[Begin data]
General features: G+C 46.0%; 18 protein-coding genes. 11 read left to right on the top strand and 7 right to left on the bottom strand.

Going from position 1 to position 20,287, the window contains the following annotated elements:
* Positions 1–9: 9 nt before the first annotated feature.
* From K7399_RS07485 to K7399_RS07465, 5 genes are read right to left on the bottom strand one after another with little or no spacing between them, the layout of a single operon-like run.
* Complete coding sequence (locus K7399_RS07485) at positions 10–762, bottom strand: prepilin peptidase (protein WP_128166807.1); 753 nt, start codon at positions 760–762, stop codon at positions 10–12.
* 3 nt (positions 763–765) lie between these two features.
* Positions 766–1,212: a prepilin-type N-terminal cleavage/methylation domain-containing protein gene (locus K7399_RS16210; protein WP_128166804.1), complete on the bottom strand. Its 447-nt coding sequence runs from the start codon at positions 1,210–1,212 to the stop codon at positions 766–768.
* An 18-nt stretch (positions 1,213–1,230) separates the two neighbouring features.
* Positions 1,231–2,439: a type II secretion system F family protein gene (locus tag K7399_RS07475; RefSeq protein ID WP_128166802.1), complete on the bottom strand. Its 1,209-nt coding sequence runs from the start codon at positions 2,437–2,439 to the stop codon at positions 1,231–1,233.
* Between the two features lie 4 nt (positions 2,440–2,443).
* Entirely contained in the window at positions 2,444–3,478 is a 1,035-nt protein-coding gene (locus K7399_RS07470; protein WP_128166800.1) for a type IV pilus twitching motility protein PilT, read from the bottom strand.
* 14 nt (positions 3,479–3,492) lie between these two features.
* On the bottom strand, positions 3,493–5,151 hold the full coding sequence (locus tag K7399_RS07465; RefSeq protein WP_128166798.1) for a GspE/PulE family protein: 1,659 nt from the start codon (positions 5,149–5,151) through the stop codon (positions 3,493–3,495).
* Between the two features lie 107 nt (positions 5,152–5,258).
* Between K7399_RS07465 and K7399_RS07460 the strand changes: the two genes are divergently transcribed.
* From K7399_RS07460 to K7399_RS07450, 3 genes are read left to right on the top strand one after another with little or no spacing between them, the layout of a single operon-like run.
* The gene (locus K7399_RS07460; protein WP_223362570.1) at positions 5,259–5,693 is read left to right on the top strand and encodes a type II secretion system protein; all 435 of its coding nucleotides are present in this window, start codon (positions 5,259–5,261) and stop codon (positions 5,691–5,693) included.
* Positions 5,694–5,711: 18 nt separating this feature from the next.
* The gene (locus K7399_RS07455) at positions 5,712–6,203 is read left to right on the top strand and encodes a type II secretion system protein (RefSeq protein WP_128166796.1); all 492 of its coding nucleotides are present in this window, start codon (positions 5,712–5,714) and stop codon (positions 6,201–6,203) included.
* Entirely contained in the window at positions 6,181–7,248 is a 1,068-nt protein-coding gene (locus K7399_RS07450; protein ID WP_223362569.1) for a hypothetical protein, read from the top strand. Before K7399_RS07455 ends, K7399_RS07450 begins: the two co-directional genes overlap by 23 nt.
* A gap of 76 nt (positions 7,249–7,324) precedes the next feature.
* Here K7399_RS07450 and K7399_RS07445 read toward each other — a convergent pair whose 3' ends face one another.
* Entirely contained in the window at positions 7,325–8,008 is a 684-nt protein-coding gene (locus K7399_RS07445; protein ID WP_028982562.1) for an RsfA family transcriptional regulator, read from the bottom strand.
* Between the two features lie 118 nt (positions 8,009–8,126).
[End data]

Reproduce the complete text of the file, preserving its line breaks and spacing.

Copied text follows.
General features: G+C 46.0%; 18 protein-coding genes. 11 read left to right on the top strand and 7 right to left on the bottom strand.

Going from position 1 to position 20,287, the window contains the following annotated elements:
* Positions 1–9: 9 nt before the first annotated feature.
* From K7399_RS07485 to K7399_RS07465, 5 genes are read right to left on the bottom strand one after another with little or no spacing between them, the layout of a single operon-like run.
* Complete coding sequence (locus K7399_RS07485) at positions 10–762, bottom strand: prepilin peptidase (protein WP_128166807.1); 753 nt, start codon at positions 760–762, stop codon at positions 10–12.
* 3 nt (positions 763–765) lie between these two features.
* Positions 766–1,212: a prepilin-type N-terminal cleavage/methylation domain-containing protein gene (locus K7399_RS16210; protein WP_128166804.1), complete on the bottom strand. Its 447-nt coding sequence runs from the start codon at positions 1,210–1,212 to the stop codon at positions 766–768.
* An 18-nt stretch (positions 1,213–1,230) separates the two neighbouring features.
* Positions 1,231–2,439: a type II secretion system F family protein gene (locus tag K7399_RS07475; RefSeq protein ID WP_128166802.1), complete on the bottom strand. Its 1,209-nt coding sequence runs from the start codon at positions 2,437–2,439 to the stop codon at positions 1,231–1,233.
* Between the two features lie 4 nt (positions 2,440–2,443).
* Entirely contained in the window at positions 2,444–3,478 is a 1,035-nt protein-coding gene (locus K7399_RS07470; protein WP_128166800.1) for a type IV pilus twitching motility protein PilT, read from the bottom strand.
* 14 nt (positions 3,479–3,492) lie between these two features.
* On the bottom strand, positions 3,493–5,151 hold the full coding sequence (locus tag K7399_RS07465; RefSeq protein WP_128166798.1) for a GspE/PulE family protein: 1,659 nt from the start codon (positions 5,149–5,151) through the stop codon (positions 3,493–3,495).
* Between the two features lie 107 nt (positions 5,152–5,258).
* Between K7399_RS07465 and K7399_RS07460 the strand changes: the two genes are divergently transcribed.
* From K7399_RS07460 to K7399_RS07450, 3 genes are read left to right on the top strand one after another with little or no spacing between them, the layout of a single operon-like run.
* The gene (locus K7399_RS07460; protein WP_223362570.1) at positions 5,259–5,693 is read left to right on the top strand and encodes a type II secretion system protein; all 435 of its coding nucleotides are present in this window, start codon (positions 5,259–5,261) and stop codon (positions 5,691–5,693) included.
* Positions 5,694–5,711: 18 nt separating this feature from the next.
* The gene (locus K7399_RS07455) at positions 5,712–6,203 is read left to right on the top strand and encodes a type II secretion system protein (RefSeq protein WP_128166796.1); all 492 of its coding nucleotides are present in this window, start codon (positions 5,712–5,714) and stop codon (positions 6,201–6,203) included.
* Entirely contained in the window at positions 6,181–7,248 is a 1,068-nt protein-coding gene (locus K7399_RS07450; protein ID WP_223362569.1) for a hypothetical protein, read from the top strand. Before K7399_RS07455 ends, K7399_RS07450 begins: the two co-directional genes overlap by 23 nt.
* A gap of 76 nt (positions 7,249–7,324) precedes the next feature.
* Here K7399_RS07450 and K7399_RS07445 read toward each other — a convergent pair whose 3' ends face one another.
* Entirely contained in the window at positions 7,325–8,008 is a 684-nt protein-coding gene (locus K7399_RS07445; protein ID WP_028982562.1) for an RsfA family transcriptional regulator, read from the bottom strand.
* Between the two features lie 118 nt (positions 8,009–8,126).